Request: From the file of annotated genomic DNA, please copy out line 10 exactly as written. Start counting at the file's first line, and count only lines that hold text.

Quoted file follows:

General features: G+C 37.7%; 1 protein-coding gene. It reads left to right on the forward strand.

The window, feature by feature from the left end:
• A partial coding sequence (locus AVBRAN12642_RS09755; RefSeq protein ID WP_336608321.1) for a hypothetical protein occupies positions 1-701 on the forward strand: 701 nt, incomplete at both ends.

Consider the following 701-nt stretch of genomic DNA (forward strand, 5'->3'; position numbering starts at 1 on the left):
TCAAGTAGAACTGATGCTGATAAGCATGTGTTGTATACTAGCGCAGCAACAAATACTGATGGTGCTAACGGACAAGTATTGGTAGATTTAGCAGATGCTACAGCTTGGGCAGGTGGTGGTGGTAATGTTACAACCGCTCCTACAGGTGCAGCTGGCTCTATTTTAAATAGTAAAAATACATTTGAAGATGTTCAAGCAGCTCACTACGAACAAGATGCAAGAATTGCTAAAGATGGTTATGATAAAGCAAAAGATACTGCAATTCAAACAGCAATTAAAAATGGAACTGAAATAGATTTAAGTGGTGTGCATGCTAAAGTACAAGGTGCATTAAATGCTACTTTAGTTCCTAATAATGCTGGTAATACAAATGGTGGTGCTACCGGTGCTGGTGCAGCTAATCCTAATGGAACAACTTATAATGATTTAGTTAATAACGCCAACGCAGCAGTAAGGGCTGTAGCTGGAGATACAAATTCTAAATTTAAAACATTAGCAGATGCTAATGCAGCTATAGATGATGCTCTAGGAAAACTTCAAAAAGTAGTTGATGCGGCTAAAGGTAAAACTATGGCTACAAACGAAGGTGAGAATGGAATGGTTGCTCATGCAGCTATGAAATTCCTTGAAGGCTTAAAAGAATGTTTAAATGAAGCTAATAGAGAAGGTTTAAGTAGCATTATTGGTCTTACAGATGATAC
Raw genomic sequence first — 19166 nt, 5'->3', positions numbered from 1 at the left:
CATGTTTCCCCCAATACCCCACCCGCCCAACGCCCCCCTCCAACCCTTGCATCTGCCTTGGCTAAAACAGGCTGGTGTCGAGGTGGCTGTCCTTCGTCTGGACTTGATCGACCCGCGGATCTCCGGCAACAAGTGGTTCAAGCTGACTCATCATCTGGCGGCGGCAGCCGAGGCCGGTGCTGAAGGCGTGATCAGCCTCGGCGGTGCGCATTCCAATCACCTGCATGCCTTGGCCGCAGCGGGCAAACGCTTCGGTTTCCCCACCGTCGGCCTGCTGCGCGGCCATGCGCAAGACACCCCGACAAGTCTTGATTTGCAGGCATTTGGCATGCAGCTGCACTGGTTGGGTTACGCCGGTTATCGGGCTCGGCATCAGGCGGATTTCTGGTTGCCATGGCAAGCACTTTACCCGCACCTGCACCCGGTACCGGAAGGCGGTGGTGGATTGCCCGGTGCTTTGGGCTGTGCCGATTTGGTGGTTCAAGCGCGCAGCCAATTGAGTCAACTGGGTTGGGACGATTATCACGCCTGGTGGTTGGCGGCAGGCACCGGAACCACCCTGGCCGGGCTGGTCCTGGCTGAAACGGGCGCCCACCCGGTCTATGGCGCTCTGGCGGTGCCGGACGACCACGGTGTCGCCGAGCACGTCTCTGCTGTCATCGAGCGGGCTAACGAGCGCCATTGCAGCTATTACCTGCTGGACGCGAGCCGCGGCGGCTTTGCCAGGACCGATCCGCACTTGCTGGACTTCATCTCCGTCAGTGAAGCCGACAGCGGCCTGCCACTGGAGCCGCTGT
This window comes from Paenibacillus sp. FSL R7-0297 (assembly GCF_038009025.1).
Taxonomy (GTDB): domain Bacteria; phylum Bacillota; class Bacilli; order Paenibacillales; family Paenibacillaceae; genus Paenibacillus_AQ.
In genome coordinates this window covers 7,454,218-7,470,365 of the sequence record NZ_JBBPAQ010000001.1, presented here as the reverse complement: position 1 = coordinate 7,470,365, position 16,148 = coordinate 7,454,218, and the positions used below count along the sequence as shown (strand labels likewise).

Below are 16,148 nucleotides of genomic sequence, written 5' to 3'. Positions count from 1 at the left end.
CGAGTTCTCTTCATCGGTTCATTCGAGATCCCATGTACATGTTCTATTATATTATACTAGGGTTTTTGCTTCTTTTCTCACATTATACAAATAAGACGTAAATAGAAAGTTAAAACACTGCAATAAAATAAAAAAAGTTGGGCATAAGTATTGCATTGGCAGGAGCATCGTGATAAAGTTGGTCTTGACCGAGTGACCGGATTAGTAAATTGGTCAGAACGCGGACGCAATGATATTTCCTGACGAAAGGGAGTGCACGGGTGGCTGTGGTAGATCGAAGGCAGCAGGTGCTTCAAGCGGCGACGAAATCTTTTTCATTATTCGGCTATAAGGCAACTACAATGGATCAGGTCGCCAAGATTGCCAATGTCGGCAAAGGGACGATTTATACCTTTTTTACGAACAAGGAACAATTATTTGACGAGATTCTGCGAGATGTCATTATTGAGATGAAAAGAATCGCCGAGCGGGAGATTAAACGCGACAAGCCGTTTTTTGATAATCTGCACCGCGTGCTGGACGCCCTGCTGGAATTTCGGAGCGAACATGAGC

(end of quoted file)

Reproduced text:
In genome coordinates this window covers 7,454,218-7,470,365 of the sequence record NZ_JBBPAQ010000001.1, presented here as the reverse complement: position 1 = coordinate 7,470,365, position 16,148 = coordinate 7,454,218, and the positions used below count along the sequence as shown (strand labels likewise).